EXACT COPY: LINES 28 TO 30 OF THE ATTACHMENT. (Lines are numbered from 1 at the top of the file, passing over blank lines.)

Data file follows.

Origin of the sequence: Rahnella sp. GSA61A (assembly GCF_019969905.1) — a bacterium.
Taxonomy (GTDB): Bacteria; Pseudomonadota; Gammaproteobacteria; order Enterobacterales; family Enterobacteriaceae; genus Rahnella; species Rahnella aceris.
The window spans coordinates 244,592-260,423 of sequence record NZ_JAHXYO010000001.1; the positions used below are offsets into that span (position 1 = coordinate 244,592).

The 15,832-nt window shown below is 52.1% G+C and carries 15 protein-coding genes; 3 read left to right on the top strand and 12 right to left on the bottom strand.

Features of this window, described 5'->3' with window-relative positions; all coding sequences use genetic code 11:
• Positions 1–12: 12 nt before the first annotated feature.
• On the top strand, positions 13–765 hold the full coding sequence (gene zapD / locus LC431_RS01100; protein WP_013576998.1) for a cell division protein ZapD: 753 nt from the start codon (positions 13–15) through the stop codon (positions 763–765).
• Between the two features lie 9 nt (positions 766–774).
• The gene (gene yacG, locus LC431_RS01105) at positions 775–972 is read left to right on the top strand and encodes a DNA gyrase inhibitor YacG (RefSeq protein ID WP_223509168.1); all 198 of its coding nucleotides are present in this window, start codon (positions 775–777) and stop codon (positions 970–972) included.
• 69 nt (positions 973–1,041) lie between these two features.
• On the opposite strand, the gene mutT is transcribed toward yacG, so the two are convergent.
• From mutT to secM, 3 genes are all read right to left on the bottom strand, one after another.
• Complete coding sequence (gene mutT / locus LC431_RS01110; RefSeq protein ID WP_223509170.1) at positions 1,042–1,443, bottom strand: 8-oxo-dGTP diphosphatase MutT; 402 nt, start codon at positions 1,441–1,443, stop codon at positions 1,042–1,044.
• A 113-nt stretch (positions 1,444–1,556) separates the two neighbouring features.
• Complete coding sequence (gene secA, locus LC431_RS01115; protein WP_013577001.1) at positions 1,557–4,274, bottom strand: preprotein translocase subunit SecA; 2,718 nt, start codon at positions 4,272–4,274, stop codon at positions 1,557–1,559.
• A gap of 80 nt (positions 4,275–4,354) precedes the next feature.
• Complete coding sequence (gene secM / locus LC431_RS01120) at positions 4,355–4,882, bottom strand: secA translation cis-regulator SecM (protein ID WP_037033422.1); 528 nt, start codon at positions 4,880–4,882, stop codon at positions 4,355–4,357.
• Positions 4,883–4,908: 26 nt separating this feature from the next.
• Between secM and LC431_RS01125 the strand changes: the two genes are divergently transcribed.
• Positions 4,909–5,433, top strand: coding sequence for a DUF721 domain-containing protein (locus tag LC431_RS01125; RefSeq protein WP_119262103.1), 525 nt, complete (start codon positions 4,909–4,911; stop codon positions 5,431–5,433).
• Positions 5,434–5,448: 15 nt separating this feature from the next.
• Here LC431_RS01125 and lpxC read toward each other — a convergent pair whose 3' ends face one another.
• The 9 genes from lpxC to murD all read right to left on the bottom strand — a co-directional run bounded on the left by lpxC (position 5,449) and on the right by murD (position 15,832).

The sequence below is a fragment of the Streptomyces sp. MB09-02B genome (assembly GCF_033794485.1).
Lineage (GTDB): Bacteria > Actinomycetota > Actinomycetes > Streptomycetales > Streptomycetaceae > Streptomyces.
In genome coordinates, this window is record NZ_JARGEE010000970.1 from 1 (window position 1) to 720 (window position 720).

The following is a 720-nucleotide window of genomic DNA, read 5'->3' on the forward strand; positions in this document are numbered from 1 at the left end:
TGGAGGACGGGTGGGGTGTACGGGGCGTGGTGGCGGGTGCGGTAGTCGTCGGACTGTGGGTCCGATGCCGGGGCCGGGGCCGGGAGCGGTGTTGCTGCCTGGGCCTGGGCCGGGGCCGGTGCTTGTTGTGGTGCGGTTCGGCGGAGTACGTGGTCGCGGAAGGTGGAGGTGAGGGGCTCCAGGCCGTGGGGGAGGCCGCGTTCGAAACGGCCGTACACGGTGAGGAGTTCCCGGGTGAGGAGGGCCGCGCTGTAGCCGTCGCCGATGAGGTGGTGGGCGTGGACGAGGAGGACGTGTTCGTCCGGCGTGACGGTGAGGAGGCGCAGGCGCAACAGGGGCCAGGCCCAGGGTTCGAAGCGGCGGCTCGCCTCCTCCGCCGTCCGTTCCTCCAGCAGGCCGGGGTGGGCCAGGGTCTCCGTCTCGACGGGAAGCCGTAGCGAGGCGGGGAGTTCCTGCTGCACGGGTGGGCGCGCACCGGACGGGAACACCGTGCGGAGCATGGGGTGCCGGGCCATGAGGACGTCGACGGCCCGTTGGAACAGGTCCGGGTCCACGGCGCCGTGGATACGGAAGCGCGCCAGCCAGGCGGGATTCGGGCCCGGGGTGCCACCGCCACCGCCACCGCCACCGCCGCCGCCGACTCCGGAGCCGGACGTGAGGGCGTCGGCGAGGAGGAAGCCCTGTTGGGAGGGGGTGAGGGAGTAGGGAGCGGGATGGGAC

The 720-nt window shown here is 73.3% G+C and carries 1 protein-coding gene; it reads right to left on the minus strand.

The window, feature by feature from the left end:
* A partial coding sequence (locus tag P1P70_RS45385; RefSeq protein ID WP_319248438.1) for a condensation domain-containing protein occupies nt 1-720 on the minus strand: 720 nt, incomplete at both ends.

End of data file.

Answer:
TGGAGGACGGGTGGGGTGTACGGGGCGTGGTGGCGGGTGCGGTAGTCGTCGGACTGTGGGTCCGATGCCGGGGCCGGGGCCGGGAGCGGTGTTGCTGCCTGGGCCTGGGCCGGGGCCGGTGCTTGTTGTGGTGCGGTTCGGCGGAGTACGTGGTCGCGGAAGGTGGAGGTGAGGGGCTCCAGGCCGTGGGGGAGGCCGCGTTCGAAACGGCCGTACACGGTGAGGAGTTCCCGGGTGAGGAGGGCCGCGCTGTAGCCGTCGCCGATGAGGTGGTGGGCGTGGACGAGGAGGACGTGTTCGTCCGGCGTGACGGTGAGGAGGCGCAGGCGCAACAGGGGCCAGGCCCAGGGTTCGAAGCGGCGGCTCGCCTCCTCCGCCGTCCGTTCCTCCAGCAGGCCGGGGTGGGCCAGGGTCTCCGTCTCGACGGGAAGCCGTAGCGAGGCGGGGAGTTCCTGCTGCACGGGTGGGCGCGCACCGGACGGGAACACCGTGCGGAGCATGGGGTGCCGGGCCATGAGGACGTCGACGGCCCGTTGGAACAGGTCCGGGTCCACGGCGCCGTGGATACGGAAGCGCGCCAGCCAGGCGGGATTCGGGCCCGGGGTGCCACCGCCACCGCCACCGCCACCGCCGCCGCCGACTCCGGAGCCGGACGTGAGGGCGTCGGCGAGGAGGAAGCCCTGTTGGGAGGGGGTGAGGGAGTAGGGAGCGGGATGGGAC

The 720-nt window shown here is 73.3% G+C and carries 1 protein-coding gene; it reads right to left on the minus strand.

The window, feature by feature from the left end: